FREE LEGAL AID

A site for free help-yourself legal resources

Expungement of Criminal Records in Arkansas

State

Arkansas

criminal record


A criminal record can be a bar to certain types of employment, licensing, holding public office, and even the right to vote. Most states allow for a process called expungement that will remove certain arrests or criminal convictions from the offender’s record.


Depending upon the laws of the state in which you live and the nature of the crime, you may be able to get an arrest or conviction sealed or erased from your legal record. After the expungement process is complete, you will not need to disclose the conviction on a job or school application, and in most instances no record of the arrest or conviction will show up during a public records inspection or background check commonly done by potential employers, landlords, and educational institutions.


An expunged arrest or conviction may not be completely erased, however, and ordinarily will remain an accessible part of a person's criminal record, accessible to certain government agencies, including law enforcement and the criminal courts. This limited accessibility is also known as a criminal record being "under seal." In some legal proceedings, an expunged conviction that is under seal may still be considered as proof of a prior conviction.


In Arkansas, as long as there is no guilty verdict, all arrest records, petitions, orders, docket sheets, and any other documents relating to the case may be expunged. Under Arkansas Code Ann. §16-90-902, when a criminal record is expunged, it is deemed to never have occurred, and the individual may state that the arrest and conviction never happened and that no such criminal record exists. An expunged record will not typically show up on a criminal background check.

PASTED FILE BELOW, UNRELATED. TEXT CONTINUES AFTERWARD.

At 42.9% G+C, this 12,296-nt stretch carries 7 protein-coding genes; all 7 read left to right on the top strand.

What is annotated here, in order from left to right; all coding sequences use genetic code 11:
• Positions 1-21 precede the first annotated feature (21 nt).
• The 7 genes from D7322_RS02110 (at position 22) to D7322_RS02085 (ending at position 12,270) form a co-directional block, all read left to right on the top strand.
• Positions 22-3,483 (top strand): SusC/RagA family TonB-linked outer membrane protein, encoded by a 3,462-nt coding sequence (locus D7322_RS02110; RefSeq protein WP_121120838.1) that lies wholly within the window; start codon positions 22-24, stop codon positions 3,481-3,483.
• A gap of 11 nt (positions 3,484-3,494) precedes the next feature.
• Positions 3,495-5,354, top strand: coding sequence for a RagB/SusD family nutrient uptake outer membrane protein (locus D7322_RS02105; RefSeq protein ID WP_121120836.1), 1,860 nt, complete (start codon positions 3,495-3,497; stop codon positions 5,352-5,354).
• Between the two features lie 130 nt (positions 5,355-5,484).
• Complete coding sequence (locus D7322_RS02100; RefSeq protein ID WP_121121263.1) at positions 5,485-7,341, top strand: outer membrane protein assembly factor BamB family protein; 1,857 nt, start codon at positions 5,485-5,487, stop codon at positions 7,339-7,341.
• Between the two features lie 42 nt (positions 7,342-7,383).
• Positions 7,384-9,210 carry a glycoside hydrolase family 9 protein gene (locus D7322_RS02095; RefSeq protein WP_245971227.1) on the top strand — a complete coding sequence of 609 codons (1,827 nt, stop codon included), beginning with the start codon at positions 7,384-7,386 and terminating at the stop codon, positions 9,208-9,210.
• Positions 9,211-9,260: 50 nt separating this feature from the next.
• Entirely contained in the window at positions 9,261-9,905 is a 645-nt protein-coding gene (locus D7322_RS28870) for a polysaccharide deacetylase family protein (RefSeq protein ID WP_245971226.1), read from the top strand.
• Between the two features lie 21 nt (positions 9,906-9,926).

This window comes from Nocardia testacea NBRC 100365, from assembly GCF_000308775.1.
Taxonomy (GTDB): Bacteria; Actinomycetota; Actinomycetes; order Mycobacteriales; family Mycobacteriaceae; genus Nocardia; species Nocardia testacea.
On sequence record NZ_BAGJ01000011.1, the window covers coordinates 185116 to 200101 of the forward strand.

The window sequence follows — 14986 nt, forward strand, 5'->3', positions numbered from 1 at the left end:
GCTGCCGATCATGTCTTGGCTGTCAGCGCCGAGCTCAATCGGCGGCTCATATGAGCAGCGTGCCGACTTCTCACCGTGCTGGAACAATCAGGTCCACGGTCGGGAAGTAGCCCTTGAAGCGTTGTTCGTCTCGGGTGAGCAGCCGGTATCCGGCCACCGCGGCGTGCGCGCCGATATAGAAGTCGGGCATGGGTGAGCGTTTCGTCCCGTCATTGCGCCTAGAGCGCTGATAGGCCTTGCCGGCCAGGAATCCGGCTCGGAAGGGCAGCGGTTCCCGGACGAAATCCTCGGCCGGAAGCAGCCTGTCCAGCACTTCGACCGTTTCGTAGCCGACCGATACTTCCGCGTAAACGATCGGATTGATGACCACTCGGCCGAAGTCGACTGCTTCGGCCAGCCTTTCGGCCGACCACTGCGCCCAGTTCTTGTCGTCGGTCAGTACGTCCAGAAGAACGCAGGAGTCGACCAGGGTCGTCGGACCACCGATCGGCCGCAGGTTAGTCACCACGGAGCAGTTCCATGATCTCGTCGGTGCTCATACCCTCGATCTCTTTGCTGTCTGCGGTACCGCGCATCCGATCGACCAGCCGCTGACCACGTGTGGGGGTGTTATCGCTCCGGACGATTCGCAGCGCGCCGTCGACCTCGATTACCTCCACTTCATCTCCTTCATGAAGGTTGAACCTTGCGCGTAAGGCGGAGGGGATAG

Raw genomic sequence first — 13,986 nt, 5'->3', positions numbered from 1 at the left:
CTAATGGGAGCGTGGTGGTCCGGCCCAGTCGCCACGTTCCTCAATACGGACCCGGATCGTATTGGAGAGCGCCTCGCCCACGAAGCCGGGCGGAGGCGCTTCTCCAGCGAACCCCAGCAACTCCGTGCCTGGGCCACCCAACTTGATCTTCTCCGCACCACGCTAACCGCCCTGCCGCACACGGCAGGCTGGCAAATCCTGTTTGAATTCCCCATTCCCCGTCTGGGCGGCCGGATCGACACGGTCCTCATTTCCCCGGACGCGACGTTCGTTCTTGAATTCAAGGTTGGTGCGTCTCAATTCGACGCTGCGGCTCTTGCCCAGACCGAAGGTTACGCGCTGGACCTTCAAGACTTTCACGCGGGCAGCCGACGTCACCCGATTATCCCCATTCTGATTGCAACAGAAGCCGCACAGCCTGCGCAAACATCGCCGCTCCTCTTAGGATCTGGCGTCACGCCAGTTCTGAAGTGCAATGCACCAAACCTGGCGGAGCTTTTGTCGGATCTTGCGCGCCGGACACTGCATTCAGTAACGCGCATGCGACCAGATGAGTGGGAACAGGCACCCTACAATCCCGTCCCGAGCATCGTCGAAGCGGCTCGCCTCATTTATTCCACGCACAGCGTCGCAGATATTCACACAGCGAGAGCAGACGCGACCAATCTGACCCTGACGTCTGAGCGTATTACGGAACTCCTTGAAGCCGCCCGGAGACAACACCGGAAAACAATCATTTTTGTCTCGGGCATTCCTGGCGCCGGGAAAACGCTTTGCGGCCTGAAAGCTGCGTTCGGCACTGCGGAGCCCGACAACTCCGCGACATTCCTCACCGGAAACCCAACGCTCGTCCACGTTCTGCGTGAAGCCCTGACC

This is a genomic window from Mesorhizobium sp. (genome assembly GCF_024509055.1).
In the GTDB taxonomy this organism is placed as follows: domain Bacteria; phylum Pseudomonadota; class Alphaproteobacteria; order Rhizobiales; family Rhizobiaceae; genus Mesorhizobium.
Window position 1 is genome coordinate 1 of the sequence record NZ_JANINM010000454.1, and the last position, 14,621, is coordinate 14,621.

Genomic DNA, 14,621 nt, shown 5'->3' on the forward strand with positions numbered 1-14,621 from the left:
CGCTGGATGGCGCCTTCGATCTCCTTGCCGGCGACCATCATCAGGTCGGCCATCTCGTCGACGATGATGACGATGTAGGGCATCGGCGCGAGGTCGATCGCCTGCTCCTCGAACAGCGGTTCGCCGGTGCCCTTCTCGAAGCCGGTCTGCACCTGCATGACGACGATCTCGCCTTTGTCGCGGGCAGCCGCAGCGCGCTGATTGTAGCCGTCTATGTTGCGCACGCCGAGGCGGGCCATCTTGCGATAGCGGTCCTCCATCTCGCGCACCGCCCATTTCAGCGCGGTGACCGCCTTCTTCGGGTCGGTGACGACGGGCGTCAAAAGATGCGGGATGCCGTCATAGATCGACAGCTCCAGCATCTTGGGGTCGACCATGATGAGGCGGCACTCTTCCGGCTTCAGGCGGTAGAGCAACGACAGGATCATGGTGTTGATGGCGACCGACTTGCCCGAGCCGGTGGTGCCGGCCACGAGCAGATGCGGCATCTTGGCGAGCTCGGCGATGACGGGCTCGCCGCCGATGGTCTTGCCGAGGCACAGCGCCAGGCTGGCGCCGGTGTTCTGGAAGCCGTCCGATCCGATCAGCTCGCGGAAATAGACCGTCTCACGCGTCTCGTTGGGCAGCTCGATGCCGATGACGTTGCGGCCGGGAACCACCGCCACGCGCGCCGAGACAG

To obtain an expungement in Arkansas, a nonviolent felon may petition the court at any time after completion of a sentence or expiration of a suspension or probation. If eligible, an individual may file a Petition to Seal Records in the circuit or district court where the crime was committed.

Author Information:

Jan Hill is a certified paralegal and a freelance writer. She enjoys legal research and writing on a variety of legal topics such as personal injury law, divorce and family law, medical malpractice, and employment law.
Share this
Custom Search

MEMBER LOGIN